Interrupted with hope

UPDATE: Tonight, February 14th, Frontline (on your local PBS station) is airing a special about ‘The Interrupters’. I hope you’ll watch it or record it to watch later.

One night, while driving in my car, I tuned into National Public Radio’s Fresh Air. Terry Gross was interviewing Steve James and Ameena Matthews about the documentary film titled “The Interrupters”.

Directed and photographed by Steve James, and produced by Alex Kotlowitz and Steve James, “the documentary tells the moving and surprising story of three dedicated individuals who try to protect their Chicago communities from the violence they themselves once employed. These “violence interrupters” (their job title) – who have credibility on the street because of their own personal histories – intervene in conflicts before the incidents explode into violence. Their work and their insights are informed by their own journeys, which, as each of them point out, defy easy characterization.” [The Interrupters’ Press Kit.]

Though I heard this particular radio program days ago, the story is in my heart and on my mind.

The film focuses on the works of three people within The Violence Interrupters Project, Ameena Matthews, Cobe Williams and Eddie Bocanegra. All three individuals are determined to protect their Chicago communities from the same kind of violence in which they once engaged.

Here is the trailer for the film The Interrupters:

Quite powerful, right?

I have a tendency to come across as an overly simplistic person. Who knows, perhaps I am overly simplistic. Still, my simplistic nature energizes me to the point that I believe – genuinely – I can make a difference. I’m not worried about the details. For once, I will not allow myself to over-think the action. I will just act.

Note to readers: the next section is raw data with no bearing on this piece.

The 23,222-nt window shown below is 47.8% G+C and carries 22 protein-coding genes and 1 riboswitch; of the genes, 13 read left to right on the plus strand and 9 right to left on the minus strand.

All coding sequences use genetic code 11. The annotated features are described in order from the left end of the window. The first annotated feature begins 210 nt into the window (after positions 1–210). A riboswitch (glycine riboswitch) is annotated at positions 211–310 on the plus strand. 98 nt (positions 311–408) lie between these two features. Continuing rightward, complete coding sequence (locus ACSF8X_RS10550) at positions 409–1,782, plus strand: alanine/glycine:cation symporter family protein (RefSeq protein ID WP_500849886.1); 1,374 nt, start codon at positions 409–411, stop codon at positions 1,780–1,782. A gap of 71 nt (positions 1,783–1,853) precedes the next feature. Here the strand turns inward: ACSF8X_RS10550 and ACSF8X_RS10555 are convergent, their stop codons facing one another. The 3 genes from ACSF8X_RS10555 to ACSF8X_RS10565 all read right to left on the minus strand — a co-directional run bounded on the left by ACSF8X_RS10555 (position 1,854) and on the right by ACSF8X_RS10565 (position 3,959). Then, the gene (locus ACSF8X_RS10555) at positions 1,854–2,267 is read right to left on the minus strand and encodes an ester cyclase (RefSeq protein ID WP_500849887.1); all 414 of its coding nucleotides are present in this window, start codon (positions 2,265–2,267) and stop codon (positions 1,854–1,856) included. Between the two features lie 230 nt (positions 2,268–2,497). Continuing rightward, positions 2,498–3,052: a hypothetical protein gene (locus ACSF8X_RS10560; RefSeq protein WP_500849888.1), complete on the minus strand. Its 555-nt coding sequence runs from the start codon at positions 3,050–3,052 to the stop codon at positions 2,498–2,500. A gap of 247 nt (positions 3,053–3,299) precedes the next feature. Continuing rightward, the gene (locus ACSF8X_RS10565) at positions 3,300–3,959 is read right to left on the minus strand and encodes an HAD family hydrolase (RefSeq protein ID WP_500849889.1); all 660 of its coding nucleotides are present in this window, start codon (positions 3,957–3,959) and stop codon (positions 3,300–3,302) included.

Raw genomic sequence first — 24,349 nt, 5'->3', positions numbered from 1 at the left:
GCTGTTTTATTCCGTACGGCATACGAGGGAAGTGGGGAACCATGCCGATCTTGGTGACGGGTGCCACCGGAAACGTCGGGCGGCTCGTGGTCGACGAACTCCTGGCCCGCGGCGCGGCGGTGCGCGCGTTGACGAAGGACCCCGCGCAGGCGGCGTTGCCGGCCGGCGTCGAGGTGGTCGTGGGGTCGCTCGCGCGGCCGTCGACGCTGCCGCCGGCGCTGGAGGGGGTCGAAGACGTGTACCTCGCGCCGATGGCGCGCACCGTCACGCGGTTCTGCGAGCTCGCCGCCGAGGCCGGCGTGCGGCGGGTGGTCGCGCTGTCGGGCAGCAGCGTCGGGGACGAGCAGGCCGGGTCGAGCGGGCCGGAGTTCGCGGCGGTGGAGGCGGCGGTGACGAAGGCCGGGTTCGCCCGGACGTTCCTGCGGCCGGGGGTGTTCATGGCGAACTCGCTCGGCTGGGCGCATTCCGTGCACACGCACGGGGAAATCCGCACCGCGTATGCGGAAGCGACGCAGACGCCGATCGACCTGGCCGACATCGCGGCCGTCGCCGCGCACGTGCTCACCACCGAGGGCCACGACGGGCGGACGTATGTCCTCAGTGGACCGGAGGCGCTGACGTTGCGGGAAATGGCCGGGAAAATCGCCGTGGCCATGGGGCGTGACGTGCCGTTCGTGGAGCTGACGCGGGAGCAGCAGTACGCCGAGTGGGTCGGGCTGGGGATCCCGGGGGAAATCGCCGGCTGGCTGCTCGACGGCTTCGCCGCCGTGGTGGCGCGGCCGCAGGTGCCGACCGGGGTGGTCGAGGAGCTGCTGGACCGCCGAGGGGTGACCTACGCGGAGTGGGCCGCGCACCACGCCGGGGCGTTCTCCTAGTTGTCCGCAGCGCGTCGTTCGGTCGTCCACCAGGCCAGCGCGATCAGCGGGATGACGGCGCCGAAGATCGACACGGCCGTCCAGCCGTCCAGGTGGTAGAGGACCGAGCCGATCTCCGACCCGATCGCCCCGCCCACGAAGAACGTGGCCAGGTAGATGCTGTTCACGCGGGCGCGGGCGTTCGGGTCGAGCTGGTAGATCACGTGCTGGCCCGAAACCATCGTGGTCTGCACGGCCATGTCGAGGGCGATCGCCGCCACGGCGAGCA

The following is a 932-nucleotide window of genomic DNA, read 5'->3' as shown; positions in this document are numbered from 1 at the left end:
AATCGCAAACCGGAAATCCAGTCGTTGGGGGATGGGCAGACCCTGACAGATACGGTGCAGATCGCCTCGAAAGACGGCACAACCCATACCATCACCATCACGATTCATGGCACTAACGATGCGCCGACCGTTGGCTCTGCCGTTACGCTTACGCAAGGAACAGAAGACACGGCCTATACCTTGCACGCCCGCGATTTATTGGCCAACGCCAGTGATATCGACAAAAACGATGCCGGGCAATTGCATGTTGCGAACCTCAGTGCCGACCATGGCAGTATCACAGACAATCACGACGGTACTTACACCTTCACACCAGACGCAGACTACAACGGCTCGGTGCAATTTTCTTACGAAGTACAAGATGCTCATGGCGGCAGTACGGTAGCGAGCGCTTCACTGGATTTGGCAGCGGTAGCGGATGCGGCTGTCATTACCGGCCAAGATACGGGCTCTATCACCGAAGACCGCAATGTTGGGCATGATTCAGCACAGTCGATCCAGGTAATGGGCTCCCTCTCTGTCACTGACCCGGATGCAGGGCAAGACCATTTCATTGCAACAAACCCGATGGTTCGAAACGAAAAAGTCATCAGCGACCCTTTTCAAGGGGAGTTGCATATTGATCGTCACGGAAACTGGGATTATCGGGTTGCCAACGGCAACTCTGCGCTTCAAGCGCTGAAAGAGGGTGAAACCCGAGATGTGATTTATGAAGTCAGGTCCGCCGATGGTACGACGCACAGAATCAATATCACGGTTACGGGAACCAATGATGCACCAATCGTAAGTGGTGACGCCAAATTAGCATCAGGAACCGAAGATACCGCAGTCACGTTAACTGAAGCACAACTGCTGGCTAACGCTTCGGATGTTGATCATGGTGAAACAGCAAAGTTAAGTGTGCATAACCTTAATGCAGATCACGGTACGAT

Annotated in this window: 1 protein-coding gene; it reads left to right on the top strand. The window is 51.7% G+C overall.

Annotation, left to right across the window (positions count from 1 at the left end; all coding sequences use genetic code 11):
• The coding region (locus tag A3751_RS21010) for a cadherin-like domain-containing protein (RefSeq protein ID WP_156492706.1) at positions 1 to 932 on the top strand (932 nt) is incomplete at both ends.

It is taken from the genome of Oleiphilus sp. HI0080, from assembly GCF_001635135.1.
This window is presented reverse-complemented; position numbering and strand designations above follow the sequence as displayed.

Yes, well, sometimes when I’ve acted – I’ve hit the wall. Hard. Call me insane, because I will get right back up and try again.

We all have a gift. By that I mean, I believe all of us have experienced something negative in life, which enables us to relate to others who have experienced or are experiencing a similar negative thing.

Whether you have experienced violence, addiction, depression, sickness, etc., you are not alone. There are others out there, who have experienced something along the same lines.

The Violence Interrupters experienced violence. They witnessed death, drugs, pain and sorrow. In an effort to redeem themselves and save the lives of others, these incredible people are stepping up and interrupting their community. They literally walk into the middle of a fight and interrupt the battle.